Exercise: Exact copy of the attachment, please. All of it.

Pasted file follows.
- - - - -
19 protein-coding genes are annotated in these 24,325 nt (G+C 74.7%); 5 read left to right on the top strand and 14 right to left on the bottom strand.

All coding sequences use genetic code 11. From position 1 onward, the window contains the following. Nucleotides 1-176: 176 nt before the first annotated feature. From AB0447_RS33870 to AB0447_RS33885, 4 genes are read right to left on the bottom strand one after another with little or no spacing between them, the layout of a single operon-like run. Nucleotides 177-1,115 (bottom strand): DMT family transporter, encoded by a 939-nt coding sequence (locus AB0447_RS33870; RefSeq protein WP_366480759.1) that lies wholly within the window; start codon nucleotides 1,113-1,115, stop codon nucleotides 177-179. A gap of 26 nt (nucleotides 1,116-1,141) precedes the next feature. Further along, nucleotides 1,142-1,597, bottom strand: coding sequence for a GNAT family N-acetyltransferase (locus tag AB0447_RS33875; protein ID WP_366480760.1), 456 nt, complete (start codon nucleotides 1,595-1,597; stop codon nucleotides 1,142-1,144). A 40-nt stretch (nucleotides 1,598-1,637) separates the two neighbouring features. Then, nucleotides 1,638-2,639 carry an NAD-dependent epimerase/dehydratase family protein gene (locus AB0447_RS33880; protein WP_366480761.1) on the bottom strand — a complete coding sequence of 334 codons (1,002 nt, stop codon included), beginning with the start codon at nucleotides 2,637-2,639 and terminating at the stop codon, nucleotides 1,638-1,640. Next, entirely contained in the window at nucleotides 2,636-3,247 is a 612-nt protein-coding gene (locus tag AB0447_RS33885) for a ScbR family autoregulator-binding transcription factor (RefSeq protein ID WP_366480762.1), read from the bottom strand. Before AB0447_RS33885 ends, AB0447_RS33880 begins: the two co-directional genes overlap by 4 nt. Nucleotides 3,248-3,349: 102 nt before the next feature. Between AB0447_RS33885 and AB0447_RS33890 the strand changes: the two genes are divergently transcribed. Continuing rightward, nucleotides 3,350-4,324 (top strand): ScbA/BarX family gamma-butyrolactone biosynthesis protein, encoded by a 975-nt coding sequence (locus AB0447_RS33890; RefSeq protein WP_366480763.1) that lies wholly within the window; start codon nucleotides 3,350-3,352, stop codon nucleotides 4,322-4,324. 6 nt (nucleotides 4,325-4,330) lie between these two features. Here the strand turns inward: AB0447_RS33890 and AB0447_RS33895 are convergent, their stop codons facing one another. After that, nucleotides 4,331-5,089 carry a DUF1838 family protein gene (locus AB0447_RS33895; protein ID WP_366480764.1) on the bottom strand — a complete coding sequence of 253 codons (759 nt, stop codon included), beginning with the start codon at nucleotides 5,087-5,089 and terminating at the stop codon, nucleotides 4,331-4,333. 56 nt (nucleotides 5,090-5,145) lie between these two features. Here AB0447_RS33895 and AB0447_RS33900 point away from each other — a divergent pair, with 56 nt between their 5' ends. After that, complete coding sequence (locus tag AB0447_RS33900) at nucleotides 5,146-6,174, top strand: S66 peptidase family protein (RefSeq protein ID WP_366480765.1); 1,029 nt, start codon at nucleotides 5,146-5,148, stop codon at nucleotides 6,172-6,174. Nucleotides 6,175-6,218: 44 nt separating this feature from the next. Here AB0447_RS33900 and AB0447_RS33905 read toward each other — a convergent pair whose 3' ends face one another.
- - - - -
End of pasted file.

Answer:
19 protein-coding genes are annotated in these 24,325 nt (G+C 74.7%); 5 read left to right on the top strand and 14 right to left on the bottom strand.

All coding sequences use genetic code 11. From position 1 onward, the window contains the following. Nucleotides 1-176: 176 nt before the first annotated feature. From AB0447_RS33870 to AB0447_RS33885, 4 genes are read right to left on the bottom strand one after another with little or no spacing between them, the layout of a single operon-like run. Nucleotides 177-1,115 (bottom strand): DMT family transporter, encoded by a 939-nt coding sequence (locus AB0447_RS33870; RefSeq protein WP_366480759.1) that lies wholly within the window; start codon nucleotides 1,113-1,115, stop codon nucleotides 177-179. A gap of 26 nt (nucleotides 1,116-1,141) precedes the next feature. Further along, nucleotides 1,142-1,597, bottom strand: coding sequence for a GNAT family N-acetyltransferase (locus tag AB0447_RS33875; protein ID WP_366480760.1), 456 nt, complete (start codon nucleotides 1,595-1,597; stop codon nucleotides 1,142-1,144). A 40-nt stretch (nucleotides 1,598-1,637) separates the two neighbouring features. Then, nucleotides 1,638-2,639 carry an NAD-dependent epimerase/dehydratase family protein gene (locus AB0447_RS33880; protein WP_366480761.1) on the bottom strand — a complete coding sequence of 334 codons (1,002 nt, stop codon included), beginning with the start codon at nucleotides 2,637-2,639 and terminating at the stop codon, nucleotides 1,638-1,640. Next, entirely contained in the window at nucleotides 2,636-3,247 is a 612-nt protein-coding gene (locus tag AB0447_RS33885) for a ScbR family autoregulator-binding transcription factor (RefSeq protein ID WP_366480762.1), read from the bottom strand. Before AB0447_RS33885 ends, AB0447_RS33880 begins: the two co-directional genes overlap by 4 nt. Nucleotides 3,248-3,349: 102 nt before the next feature. Between AB0447_RS33885 and AB0447_RS33890 the strand changes: the two genes are divergently transcribed. Continuing rightward, nucleotides 3,350-4,324 (top strand): ScbA/BarX family gamma-butyrolactone biosynthesis protein, encoded by a 975-nt coding sequence (locus AB0447_RS33890; RefSeq protein WP_366480763.1) that lies wholly within the window; start codon nucleotides 3,350-3,352, stop codon nucleotides 4,322-4,324. 6 nt (nucleotides 4,325-4,330) lie between these two features. Here the strand turns inward: AB0447_RS33890 and AB0447_RS33895 are convergent, their stop codons facing one another. After that, nucleotides 4,331-5,089 carry a DUF1838 family protein gene (locus AB0447_RS33895; protein ID WP_366480764.1) on the bottom strand — a complete coding sequence of 253 codons (759 nt, stop codon included), beginning with the start codon at nucleotides 5,087-5,089 and terminating at the stop codon, nucleotides 4,331-4,333. 56 nt (nucleotides 5,090-5,145) lie between these two features. Here AB0447_RS33895 and AB0447_RS33900 point away from each other — a divergent pair, with 56 nt between their 5' ends. After that, complete coding sequence (locus tag AB0447_RS33900) at nucleotides 5,146-6,174, top strand: S66 peptidase family protein (RefSeq protein ID WP_366480765.1); 1,029 nt, start codon at nucleotides 5,146-5,148, stop codon at nucleotides 6,172-6,174. Nucleotides 6,175-6,218: 44 nt separating this feature from the next. Here AB0447_RS33900 and AB0447_RS33905 read toward each other — a convergent pair whose 3' ends face one another.